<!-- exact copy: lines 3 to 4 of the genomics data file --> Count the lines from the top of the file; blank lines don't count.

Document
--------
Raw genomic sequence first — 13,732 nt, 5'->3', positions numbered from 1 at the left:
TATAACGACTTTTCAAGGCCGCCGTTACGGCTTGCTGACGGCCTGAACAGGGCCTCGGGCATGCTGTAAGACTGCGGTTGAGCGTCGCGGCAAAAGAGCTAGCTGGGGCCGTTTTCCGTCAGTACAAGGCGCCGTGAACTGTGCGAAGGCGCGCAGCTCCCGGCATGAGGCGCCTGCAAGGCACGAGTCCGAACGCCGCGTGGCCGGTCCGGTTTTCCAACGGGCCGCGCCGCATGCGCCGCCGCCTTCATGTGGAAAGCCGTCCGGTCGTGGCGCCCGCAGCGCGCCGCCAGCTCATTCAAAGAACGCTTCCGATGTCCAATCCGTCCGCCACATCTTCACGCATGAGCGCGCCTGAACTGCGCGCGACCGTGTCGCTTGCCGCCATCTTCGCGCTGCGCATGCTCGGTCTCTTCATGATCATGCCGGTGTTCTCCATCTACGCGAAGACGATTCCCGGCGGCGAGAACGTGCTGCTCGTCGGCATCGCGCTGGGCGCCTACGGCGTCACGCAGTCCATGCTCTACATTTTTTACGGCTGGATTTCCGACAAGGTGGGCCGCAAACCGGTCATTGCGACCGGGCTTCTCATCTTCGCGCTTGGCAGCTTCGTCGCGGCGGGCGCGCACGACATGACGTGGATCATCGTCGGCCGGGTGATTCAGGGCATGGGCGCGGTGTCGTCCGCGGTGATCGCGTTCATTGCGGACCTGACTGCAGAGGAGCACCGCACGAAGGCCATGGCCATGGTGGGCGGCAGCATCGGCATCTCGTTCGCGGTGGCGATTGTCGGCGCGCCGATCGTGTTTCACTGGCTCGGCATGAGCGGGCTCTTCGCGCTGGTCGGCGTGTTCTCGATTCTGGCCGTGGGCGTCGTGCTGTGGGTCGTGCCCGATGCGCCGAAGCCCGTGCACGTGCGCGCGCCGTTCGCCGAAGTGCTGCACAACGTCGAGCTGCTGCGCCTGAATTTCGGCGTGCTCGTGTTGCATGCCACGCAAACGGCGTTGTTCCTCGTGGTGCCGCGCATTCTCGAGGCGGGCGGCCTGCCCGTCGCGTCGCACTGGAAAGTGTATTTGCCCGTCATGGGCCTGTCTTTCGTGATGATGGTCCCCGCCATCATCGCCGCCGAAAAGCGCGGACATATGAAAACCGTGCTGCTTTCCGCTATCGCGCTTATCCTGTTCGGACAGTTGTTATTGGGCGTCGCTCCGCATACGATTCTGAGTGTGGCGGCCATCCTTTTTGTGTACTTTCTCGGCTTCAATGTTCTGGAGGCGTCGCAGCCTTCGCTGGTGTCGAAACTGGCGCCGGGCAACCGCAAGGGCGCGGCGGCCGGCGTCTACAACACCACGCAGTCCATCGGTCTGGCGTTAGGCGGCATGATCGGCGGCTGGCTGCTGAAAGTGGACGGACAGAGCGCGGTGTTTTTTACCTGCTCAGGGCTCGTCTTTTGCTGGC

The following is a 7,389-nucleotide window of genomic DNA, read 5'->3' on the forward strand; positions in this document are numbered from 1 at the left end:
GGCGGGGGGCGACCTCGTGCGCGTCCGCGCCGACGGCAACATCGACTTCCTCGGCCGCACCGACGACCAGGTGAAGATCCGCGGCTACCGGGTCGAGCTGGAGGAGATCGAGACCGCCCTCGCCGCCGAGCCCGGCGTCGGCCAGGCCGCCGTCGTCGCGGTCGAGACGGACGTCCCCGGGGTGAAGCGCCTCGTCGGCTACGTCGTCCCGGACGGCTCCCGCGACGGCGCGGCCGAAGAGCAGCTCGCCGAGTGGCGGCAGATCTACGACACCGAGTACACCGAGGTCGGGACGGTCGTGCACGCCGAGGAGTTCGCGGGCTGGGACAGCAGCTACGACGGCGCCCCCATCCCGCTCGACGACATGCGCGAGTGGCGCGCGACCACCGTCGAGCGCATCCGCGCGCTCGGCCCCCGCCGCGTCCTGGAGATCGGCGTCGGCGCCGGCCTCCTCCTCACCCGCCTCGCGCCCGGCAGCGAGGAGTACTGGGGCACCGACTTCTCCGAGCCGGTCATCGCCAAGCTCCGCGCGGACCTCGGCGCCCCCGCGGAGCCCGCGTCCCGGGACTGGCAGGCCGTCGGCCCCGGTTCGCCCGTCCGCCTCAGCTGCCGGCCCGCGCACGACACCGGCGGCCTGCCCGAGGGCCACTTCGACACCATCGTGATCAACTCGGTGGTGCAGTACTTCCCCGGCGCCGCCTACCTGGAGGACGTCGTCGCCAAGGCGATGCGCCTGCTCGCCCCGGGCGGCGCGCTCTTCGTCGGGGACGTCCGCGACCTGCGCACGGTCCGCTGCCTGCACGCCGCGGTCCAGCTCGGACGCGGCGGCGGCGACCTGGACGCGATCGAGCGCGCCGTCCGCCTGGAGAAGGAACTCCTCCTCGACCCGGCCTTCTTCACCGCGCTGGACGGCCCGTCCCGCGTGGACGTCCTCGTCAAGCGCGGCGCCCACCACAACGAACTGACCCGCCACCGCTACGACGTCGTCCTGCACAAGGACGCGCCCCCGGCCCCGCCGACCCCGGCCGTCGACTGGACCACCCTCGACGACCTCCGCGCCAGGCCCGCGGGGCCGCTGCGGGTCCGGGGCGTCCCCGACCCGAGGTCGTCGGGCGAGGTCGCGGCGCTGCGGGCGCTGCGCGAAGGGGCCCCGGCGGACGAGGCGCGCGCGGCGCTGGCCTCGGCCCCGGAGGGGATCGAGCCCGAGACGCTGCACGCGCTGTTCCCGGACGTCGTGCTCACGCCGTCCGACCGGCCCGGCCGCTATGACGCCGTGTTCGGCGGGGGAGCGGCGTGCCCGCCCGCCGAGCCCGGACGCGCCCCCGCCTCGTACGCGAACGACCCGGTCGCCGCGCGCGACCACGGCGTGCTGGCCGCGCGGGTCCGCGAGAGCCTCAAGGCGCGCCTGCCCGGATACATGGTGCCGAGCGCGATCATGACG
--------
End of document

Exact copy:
The following is a 7,389-nucleotide window of genomic DNA, read 5'->3' on the forward strand; positions in this document are numbered from 1 at the left end:
GGCGGGGGGCGACCTCGTGCGCGTCCGCGCCGACGGCAACATCGACTTCCTCGGCCGCACCGACGACCAGGTGAAGATCCGCGGCTACCGGGTCGAGCTGGAGGAGATCGAGACCGCCCTCGCCGCCGAGCCCGGCGTCGGCCAGGCCGCCGTCGTCGCGGTCGAGACGGACGTCCCCGGGGTGAAGCGCCTCGTCGGCTACGTCGTCCCGGACGGCTCCCGCGACGGCGCGGCCGAAGAGCAGCTCGCCGAGTGGCGGCAGATCTACGACACCGAGTACACCGAGGTCGGGACGGTCGTGCACGCCGAGGAGTTCGCGGGCTGGGACAGCAGCTACGACGGCGCCCCCATCCCGCTCGACGACATGCGCGAGTGGCGCGCGACCACCGTCGAGCGCATCCGCGCGCTCGGCCCCCGCCGCGTCCTGGAGATCGGCGTCGGCGCCGGCCTCCTCCTCACCCGCCTCGCGCCCGGCAGCGAGGAGTACTGGGGCACCGACTTCTCCGAGCCGGTCATCGCCAAGCTCCGCGCGGACCTCGGCGCCCCCGCGGAGCCCGCGTCCCGGGACTGGCAGGCCGTCGGCCCCGGTTCGCCCGTCCGCCTCAGCTGCCGGCCCGCGCACGACACCGGCGGCCTGCCCGAGGGCCACTTCGACACCATCGTGATCAACTCGGTGGTGCAGTACTTCCCCGGCGCCGCCTACCTGGAGGACGTCGTCGCCAAGGCGATGCGCCTGCTCGCCCCGGGCGGCGCGCTCTTCGTCGGGGACGTCCGCGACCTGCGCACGGTCCGCTGCCTGCACGCCGCGGTCCAGCTCGGACGCGGCGGCGGCGACCTGGACGCGATCGAGCGCGCCGTCCGCCTGGAGAAGGAACTCCTCCTCGACCCGGCCTTCTTCACCGCGCTGGACGGCCCGTCCCGCGTGGACGTCCTCGTCAAGCGCGGCGCCCACCACAACGAACTGACCCGCCACCGCTACGACGTCGTCCTGCACAAGGACGCGCCCCCGGCCCCGCCGACCCCGGCCGTCGACTGGACCACCCTCGACGACCTCCGCGCCAGGCCCGCGGGGCCGCTGCGGGTCCGGGGCGTCCCCGACCCGAGGTCGTCGGGCGAGGTCGCGGCGCTGCGGGCGCTGCGCGAAGGGGCCCCGGCGGACGAGGCGCGCGCGGCGCTGGCCTCGGCCCCGGAGGGGATCGAGCCCGAGACGCTGCACGCGCTGTTCCCGGACGTCGTGCTCACGCCGTCCGACCGGCCCGGCCGCTATGACGCCGTGTTCGGCGGGGGAGCGGCGTGCCCGCCCGCCGAGCCCGGACGCGCCCCCGCCTCGTACGCGAACGACCCGGTCGCCGCGCGCGACCACGGCGTGCTGGCCGCGCGGGTCCGCGAGAGCCTCAAGGCGCGCCTGCCCGGATACATGGTGCCGAGCGCGATCATGACG